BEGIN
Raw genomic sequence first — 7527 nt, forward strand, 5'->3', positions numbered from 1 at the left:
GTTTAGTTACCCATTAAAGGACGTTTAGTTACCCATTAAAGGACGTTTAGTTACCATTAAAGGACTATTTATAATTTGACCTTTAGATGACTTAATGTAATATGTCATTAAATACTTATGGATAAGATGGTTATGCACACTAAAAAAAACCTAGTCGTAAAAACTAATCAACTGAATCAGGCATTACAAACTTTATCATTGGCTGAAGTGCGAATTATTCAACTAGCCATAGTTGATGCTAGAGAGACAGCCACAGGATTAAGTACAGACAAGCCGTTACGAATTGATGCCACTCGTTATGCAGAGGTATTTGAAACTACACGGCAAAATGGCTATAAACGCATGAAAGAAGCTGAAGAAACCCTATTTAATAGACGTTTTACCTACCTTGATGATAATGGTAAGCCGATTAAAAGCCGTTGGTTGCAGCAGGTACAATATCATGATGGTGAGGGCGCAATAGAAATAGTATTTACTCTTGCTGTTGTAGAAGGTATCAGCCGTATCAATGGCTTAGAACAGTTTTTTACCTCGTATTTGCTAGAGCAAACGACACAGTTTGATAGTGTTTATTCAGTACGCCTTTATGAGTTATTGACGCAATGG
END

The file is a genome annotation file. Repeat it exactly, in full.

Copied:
Raw genomic sequence first — 7527 nt, forward strand, 5'->3', positions numbered from 1 at the left:
GTTTAGTTACCCATTAAAGGACGTTTAGTTACCCATTAAAGGACGTTTAGTTACCATTAAAGGACTATTTATAATTTGACCTTTAGATGACTTAATGTAATATGTCATTAAATACTTATGGATAAGATGGTTATGCACACTAAAAAAAACCTAGTCGTAAAAACTAATCAACTGAATCAGGCATTACAAACTTTATCATTGGCTGAAGTGCGAATTATTCAACTAGCCATAGTTGATGCTAGAGAGACAGCCACAGGATTAAGTACAGACAAGCCGTTACGAATTGATGCCACTCGTTATGCAGAGGTATTTGAAACTACACGGCAAAATGGCTATAAACGCATGAAAGAAGCTGAAGAAACCCTATTTAATAGACGTTTTACCTACCTTGATGATAATGGTAAGCCGATTAAAAGCCGTTGGTTGCAGCAGGTACAATATCATGATGGTGAGGGCGCAATAGAAATAGTATTTACTCTTGCTGTTGTAGAAGGTATCAGCCGTATCAATGGCTTAGAACAGTTTTTTACCTCGTATTTGCTAGAGCAAACGACACAGTTTGATAGTGTTTATTCAGTACGCCTTTATGAGTTATTGACGCAATGG